Safety differently is based on the idea that workers constantly use their experience and judgement to manage the realities of work, such as design glitches and poor organisation. Sidney Dekker, founder of this approach, is critical of initiatives based on zero-harm which might inadvertently increase risk by tightly controlling behaviour and preventing people using their discretion and knowledge to deal with small problems that can escalate into something more catastrophic.
Managing health and safety, Dekker suggests, relies on understanding and providing the resources that workers need to do their work. In other words, concentrate on making things go right rather than obsess about failure. If we understand what gets in the way of people having a good day in work, we can ensure that they have access to the right tools and materials when and where they need them. People can work more efficiently, are less likely to encounter problems and have the resources to deal with any glitches that still arise. Safety differently could be seen as a heightened form of worker involvement but takes the safety profession beyond its traditional role of preventing harm into something more like performance coaching.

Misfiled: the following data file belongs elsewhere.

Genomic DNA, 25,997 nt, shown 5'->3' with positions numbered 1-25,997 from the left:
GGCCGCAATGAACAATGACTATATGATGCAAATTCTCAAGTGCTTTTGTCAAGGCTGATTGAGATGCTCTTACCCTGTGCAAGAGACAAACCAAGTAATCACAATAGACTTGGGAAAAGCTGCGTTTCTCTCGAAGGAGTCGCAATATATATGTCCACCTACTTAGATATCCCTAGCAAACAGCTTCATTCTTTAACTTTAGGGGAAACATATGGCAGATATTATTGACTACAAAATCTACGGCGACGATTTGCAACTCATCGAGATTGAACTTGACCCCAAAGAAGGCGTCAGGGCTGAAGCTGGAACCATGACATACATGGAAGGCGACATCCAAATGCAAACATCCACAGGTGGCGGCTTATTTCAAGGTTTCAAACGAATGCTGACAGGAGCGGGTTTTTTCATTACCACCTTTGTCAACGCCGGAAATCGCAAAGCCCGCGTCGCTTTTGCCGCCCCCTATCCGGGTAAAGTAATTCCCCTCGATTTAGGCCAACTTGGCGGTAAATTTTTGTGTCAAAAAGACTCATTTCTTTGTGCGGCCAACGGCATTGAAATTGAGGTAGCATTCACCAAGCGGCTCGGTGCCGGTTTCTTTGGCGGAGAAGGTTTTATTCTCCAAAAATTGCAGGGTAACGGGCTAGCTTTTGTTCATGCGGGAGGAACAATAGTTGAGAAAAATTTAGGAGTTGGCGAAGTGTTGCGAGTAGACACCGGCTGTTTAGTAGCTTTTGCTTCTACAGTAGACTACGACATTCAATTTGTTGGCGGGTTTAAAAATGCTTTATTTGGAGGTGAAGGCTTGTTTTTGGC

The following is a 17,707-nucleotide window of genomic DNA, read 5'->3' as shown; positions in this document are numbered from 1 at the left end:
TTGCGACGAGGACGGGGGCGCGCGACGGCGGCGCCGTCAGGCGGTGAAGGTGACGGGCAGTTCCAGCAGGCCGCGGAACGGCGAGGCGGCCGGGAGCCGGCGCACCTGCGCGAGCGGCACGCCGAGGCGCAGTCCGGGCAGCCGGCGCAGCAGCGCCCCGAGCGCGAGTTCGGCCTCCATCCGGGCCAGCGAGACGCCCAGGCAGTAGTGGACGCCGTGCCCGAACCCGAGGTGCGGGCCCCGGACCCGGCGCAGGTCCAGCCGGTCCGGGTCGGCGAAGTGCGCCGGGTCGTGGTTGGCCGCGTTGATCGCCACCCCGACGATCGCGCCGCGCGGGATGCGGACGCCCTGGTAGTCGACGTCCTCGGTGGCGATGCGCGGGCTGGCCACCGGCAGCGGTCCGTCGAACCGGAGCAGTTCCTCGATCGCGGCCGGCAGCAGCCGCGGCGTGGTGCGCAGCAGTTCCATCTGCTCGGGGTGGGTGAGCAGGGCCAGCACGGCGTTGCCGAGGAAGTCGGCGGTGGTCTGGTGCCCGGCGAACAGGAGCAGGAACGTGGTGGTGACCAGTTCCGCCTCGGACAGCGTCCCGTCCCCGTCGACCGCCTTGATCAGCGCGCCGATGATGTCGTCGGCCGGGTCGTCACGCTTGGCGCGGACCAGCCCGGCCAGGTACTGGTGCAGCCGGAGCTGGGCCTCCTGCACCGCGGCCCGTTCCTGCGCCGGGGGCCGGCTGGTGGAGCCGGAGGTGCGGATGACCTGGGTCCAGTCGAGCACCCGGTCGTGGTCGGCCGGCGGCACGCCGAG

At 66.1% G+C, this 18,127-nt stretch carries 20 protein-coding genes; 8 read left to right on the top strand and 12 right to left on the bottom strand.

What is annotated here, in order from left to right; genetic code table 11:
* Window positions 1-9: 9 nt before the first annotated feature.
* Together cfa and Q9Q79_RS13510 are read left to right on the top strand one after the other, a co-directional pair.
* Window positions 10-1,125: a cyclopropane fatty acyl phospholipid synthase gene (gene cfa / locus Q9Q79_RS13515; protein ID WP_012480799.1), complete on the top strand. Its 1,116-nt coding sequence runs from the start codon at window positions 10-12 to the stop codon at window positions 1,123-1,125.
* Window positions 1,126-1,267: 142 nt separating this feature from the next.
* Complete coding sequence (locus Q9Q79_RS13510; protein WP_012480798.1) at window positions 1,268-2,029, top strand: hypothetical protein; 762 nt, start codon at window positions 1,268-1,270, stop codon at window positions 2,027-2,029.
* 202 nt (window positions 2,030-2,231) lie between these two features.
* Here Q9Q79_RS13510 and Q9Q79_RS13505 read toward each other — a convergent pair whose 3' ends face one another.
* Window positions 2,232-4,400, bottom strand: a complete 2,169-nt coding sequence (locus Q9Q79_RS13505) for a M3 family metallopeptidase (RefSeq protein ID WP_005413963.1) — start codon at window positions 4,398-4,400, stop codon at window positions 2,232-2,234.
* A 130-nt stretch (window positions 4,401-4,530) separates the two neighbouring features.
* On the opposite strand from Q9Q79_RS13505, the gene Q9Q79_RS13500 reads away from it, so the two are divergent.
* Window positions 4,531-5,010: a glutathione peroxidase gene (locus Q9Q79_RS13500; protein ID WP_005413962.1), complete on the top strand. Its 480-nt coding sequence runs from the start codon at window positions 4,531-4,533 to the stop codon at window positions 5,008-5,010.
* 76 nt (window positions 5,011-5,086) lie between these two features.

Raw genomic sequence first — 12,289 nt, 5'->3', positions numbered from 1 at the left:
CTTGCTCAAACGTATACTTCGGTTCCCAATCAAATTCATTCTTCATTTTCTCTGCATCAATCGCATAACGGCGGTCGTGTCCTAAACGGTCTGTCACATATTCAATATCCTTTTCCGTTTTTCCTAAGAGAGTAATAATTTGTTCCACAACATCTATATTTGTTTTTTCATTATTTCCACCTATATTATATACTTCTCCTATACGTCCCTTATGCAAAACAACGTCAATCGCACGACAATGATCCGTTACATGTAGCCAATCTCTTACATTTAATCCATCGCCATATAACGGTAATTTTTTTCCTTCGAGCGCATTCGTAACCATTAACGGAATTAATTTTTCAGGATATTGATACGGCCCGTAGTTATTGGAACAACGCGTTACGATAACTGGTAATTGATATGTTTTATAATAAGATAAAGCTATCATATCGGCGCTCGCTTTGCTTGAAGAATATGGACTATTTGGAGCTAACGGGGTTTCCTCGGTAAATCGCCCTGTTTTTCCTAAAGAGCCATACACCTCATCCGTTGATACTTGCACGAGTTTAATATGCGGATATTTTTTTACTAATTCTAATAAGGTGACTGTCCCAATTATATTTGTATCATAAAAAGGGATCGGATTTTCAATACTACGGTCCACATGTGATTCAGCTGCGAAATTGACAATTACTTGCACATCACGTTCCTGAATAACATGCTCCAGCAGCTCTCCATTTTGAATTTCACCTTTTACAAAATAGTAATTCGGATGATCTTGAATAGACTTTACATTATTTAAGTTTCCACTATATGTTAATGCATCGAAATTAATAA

Despite Dekker’s criticism of behavioural safety, behavioural approaches are at least based on a clear psychological principle: animals behave in particular ways due to anticipation of particular outcomes. Applying this principle to health and safety, we can change or reinforce behaviour if people come to anticipate that a desired action reliably leads to a valued outcome or avoids something undesirable happening. Monitoring, goal setting, feedback and rewards (such as praise) all have parts to play. Over time, behaviours become habitual, such as instinctively putting on a seat belt when we enter a car.